Public Storage

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Public Storage
Type Public (NYSEPSA)
S&P 500 Component
Industry Real estate investment trust
Founded 1971
Headquarters Glendale, California, USA
Key people B. Wayne Hughes, founder; Ronald L. Havner Jr., Chairman of the Board, CEO and President
Revenue Increase$1.8 billion USD (2011)[1]
Operating income Increase$796 million USD (2011)[1]
Net income Increase$834 million USD (2011)[1]
Employees 5,000 (2012)[2]

Public Storage, a real estate investment trust (REIT), is the largest self-storage company in the United States with headquarters in Glendale, CA and the largest self-storage company in the world.[3]

Public Storage was founded on August 14, 1972 from a $50,000 investment.[4] It built its first self-storage facility in 1972. Today, it operates 2,200 unique company-owned locations in the United States[5] and in addition to Europe (under the Shurgard brand), totaling more than 141 million net rentable square feet of real estate. Its PS Business Parks, Inc. interest adds another 28 million net rentable square feet of commercial and industrial space.[6]

Based on the number of current tenants, Public Storage is one of the largest landlords in the world. The company was founded in 1971 by B. Wayne Hughes. Public Storage locations also sell packing and related moving supplies and facilitate the purchase of insurance from Willis Insurance, a subsidiary of the British insurance firm Willis Group Holdings.



Public Storage operates a website where it maintains a list of properties available for auctions of former customers personal possessions who have vacated their possessions as well as auctions of the personal possessions of current customers who have fallen behind on their rent.[7] The latter practice, under which Public Storage initiates lien proceedings in as little as 21 days after any customer falls behind on their rent has become a focus of customer anger and governmental inquiry, and the practice has been denounced as "legalized theft".[8] [9] Many customers have complained that Public Storage has refused to allow them to make payments on their back rent, demanding that if all their arrears are not paid in full by date of the auction, their personal belongings - including priceless family heirlooms - will be auctioned off. This has in fact happened to many customers at Public Storage; some have complained that they were never notified that an auction had been scheduled, which is a violation of the law in the United States. This practice of auctioning off the property of current customers against their will, which is common in the household self-storage industry in the US as a whole, has been criticised in news reports[10]as well as by lawyers[11] and legislators[12] around the United States, as has the equally common practice of conversion (law) of the property of the renter into the property of the storage company, which is, in some cases, illegal.[13] The controversy over the practice of storage companies' auctioning off of customers' property against their will is leading to the development of an emerging field of litigation and legislation against the practice. A least one successful lawsuit has been brought against Public Storage in Illinois over this issue, with the court finding that Public Storage's business practices were "reprehensible" and monetary awards in the hundreds of thousands of dollars were awarded to a former customer of Public Storage, the plaintiff in the case.[14]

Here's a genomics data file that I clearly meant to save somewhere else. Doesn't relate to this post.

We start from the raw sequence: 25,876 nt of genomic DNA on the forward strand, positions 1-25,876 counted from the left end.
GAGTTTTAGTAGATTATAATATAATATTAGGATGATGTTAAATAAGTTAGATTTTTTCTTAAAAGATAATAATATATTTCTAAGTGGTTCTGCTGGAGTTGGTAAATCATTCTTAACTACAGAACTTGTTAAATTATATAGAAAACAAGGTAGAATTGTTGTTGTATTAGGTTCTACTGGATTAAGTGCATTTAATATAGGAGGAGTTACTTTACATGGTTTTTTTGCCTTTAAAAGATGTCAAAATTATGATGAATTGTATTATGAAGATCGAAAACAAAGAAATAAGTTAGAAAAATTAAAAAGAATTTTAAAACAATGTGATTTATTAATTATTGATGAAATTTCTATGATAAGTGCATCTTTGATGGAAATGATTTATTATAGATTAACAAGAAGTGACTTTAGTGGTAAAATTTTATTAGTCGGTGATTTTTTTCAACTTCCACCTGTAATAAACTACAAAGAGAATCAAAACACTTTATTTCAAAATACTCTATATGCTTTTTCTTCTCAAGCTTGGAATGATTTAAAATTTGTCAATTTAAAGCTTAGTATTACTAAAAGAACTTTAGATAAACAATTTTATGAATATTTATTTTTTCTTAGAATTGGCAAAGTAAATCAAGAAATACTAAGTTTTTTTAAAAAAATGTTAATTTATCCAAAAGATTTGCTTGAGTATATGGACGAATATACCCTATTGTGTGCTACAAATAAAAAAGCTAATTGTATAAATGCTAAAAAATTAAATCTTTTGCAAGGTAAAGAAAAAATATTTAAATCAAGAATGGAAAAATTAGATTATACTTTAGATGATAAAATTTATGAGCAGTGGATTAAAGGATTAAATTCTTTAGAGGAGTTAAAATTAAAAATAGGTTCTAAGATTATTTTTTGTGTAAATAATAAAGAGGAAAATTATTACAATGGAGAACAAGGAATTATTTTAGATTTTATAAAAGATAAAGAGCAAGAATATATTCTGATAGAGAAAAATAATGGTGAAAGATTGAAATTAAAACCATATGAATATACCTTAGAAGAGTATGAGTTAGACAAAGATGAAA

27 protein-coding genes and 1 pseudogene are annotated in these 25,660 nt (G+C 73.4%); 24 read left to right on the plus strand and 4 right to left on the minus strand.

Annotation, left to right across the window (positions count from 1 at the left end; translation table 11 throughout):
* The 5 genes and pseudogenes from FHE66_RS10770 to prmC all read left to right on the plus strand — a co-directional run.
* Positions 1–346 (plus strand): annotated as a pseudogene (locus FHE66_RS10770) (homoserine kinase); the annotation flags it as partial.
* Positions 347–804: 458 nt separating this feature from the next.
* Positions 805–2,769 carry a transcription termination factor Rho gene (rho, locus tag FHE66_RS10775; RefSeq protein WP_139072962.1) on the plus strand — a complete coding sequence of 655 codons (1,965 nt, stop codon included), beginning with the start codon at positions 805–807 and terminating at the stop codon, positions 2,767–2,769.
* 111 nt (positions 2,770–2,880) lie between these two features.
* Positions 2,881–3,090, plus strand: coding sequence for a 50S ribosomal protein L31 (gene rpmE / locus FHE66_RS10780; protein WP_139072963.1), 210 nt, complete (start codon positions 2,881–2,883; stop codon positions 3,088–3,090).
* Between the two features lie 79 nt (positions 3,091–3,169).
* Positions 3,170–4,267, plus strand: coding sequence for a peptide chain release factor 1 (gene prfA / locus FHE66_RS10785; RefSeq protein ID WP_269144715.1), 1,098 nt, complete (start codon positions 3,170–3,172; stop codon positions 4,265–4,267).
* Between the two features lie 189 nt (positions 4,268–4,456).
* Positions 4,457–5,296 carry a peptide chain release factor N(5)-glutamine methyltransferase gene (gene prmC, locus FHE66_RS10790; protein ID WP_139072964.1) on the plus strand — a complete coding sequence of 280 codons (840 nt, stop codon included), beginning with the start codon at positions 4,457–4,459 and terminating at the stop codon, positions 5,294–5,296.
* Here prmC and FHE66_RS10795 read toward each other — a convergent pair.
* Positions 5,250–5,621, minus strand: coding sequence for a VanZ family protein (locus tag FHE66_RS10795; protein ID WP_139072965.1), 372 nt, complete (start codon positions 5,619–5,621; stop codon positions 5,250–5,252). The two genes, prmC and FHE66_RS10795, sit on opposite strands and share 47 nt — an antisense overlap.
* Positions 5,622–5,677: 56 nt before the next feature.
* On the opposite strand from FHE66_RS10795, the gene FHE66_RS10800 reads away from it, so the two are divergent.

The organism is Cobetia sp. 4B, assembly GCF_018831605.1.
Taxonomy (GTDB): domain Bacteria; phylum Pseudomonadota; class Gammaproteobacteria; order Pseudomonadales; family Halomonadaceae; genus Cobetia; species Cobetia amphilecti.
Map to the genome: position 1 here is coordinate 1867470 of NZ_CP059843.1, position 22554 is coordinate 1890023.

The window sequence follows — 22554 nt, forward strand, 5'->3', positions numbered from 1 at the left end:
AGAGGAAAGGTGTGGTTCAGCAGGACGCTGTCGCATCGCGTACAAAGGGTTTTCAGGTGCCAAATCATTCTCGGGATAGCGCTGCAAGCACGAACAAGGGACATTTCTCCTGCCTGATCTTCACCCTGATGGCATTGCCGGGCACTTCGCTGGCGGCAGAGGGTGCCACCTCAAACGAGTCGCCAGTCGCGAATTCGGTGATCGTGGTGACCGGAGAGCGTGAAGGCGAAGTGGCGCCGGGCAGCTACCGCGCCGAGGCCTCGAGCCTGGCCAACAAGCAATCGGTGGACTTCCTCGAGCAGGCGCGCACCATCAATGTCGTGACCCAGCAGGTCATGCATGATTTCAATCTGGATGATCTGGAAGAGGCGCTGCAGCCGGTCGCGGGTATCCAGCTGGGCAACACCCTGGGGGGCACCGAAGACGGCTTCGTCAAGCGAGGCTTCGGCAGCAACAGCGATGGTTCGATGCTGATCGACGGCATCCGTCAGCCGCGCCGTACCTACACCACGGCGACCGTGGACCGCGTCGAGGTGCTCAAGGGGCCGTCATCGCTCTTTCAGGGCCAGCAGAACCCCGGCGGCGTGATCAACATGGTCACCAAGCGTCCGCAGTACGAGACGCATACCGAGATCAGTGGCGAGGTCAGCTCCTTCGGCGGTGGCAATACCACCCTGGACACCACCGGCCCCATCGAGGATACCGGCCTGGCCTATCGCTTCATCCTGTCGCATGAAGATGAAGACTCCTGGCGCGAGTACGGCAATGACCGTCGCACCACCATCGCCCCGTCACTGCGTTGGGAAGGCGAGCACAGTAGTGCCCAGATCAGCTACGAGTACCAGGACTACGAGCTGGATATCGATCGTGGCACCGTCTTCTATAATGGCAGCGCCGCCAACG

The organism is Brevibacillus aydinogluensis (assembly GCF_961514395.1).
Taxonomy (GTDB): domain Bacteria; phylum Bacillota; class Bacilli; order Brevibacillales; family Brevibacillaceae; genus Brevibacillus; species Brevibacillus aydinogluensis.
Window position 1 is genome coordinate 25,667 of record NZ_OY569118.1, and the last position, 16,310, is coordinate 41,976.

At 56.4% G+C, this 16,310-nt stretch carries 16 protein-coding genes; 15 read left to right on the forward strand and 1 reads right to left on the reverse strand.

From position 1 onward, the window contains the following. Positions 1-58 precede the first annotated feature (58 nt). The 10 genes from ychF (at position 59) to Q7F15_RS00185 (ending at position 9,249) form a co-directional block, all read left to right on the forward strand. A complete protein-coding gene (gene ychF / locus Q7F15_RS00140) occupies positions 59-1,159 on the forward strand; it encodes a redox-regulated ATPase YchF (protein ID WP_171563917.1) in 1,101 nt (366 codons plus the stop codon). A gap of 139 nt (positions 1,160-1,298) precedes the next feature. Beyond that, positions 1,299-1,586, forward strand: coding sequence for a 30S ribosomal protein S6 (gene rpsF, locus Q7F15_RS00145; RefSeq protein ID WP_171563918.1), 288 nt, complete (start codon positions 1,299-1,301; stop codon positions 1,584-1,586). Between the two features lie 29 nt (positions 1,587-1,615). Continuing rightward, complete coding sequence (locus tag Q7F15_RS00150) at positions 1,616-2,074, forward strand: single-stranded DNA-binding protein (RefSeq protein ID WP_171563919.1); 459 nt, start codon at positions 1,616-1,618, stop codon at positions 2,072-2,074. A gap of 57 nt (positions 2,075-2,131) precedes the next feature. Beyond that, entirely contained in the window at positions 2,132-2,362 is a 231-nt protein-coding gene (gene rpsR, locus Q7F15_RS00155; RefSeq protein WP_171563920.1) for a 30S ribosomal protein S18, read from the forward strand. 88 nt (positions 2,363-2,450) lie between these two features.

Security and Maintenance

Public Storage has been criticised by many customers as well as its own employees for its poor maintenance practices at its facilities. Security lights are not replaced; security gates are left open all night; snow removal is not performed properly; and poor construction of lockers has been cited in cases of break-ins and theft of renters' property.[15][16][17]